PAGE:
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Is Your GIF Safe? WhatsApp Feature Under Scanner After Hacking Scare

Is Your GIF Safe? WhatsApp Feature Under Scanner After Hacking Scare

The bug was found by a security researcher

The “double-free” bug allowed users to access mobile devices, galleries and messages

Facebook has claimed to have fixed the bug in a new version WhatsApp

The vulnerabilities of Facebook-owned Whatsapp are out once again, but this time through something as simple as a GIF. A cybersecurity researcher has pointed out that hackers can gain access into the device through malicious GIFs due to a “double-free” bug.

The double-free bug is an error, which is a type of memory corruption, which can crash the app and even let hackers gain access to devices through a malicious GIF. The researcher, identified by the name Awakened, in a blogpost clarified that he reached out to Facebook, which now claims to have fixed the bug in WhatsApps version 2.19.244.

The researcher has also demonstrated the process through a demo video. He pointed out that attackers can send GIFs to users through any platform, even as documents. The device can be hacked as soon as the user downloads the link.

“Since WhatsApp shows previews of every media (including the GIF file received), it will trigger the double-free bug and our RCE [Remote code execution] exploit,” Awakened added.

In August 2019, the popular messaging app made headlines for another bug that allowed the hacker to alter messages. Israel-based security research firm Check Point Software pointed out three ways to manipulate both public and personal messages.

According to Check Point’s research, hackers could manipulate text messages using ‘quote’ feature, which allowed cybercriminals to:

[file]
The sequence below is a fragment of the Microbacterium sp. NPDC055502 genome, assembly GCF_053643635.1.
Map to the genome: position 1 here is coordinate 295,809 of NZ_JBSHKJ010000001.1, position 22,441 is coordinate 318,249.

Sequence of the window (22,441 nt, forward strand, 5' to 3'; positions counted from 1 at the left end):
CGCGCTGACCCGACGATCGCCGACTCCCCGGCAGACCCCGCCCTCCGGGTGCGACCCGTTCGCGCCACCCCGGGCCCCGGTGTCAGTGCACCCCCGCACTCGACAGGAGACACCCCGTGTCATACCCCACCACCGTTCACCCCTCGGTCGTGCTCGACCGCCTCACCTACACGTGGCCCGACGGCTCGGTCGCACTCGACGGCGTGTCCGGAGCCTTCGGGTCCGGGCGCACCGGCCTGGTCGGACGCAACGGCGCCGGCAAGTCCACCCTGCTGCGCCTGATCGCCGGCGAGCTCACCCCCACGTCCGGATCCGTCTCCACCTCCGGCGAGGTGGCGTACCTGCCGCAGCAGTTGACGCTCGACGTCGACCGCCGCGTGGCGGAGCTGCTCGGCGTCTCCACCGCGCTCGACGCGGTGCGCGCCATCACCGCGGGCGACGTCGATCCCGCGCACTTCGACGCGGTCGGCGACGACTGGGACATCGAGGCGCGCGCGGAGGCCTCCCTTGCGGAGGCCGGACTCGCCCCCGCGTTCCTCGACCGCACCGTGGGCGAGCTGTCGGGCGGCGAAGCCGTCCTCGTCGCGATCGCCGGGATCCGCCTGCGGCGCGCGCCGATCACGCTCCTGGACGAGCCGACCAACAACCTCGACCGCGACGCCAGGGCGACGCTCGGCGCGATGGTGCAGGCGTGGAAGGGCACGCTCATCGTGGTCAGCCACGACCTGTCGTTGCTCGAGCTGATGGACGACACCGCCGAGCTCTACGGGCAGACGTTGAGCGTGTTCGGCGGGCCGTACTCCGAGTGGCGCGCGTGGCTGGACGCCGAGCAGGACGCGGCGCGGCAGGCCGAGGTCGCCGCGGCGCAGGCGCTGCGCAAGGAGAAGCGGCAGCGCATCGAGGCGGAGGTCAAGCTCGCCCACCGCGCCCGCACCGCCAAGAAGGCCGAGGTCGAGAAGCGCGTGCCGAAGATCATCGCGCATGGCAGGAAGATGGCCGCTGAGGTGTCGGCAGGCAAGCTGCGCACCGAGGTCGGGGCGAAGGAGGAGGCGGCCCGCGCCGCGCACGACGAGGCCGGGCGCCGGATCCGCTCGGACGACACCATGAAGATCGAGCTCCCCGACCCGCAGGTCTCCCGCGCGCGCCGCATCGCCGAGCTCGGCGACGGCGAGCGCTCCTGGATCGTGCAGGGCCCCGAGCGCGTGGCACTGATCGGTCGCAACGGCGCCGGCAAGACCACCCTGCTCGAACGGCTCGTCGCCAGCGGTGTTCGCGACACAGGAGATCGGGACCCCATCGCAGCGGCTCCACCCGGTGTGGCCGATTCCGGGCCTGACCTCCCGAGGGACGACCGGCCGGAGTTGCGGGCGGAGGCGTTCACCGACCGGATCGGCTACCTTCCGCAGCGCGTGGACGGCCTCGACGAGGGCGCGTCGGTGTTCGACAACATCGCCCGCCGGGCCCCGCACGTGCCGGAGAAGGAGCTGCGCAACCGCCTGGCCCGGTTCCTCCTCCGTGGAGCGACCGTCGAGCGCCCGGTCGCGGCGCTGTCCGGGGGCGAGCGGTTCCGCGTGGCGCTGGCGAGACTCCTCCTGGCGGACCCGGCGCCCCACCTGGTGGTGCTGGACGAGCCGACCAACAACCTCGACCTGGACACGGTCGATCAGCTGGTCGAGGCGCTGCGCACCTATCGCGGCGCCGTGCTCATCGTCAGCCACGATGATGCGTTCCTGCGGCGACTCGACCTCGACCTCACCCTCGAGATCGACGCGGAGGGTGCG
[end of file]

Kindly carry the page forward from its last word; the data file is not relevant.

• Change the name and appearance of the sender on WhatsApp.
  •  Change a reply received from another contact, while a third method let hackers
  • Send private messages disguised as a public message to all individuals in a WhatsApp group chat. This means the reply becomes visible to everyone in the conversation, even though it was intended to be private.

Check Point claimed that it reported the vulnerabilities to WhatsApp, but only the last of the three flaws have been addressed and fixed. The security research firm is still working with WhatsApp to get the other vulnerabilities blocked. However, it’s proving challenging because of WhatsApp’s encryption.

With a good user interface and less data requirement, the app has successfully managed to gain 1.5 Bn monthly active users, including 400 Mn in India. With two bugs coming out within a span of two months, the Indian users’ privacy has raised come under the radar.

However, a report released by AudienceNet said that around 80%, out of a sample size of 1,520 urban Indians aged 18 years and above, trusted WhatsApp with their data, despite its role in mob-lynching and spreading of fake news cases in India.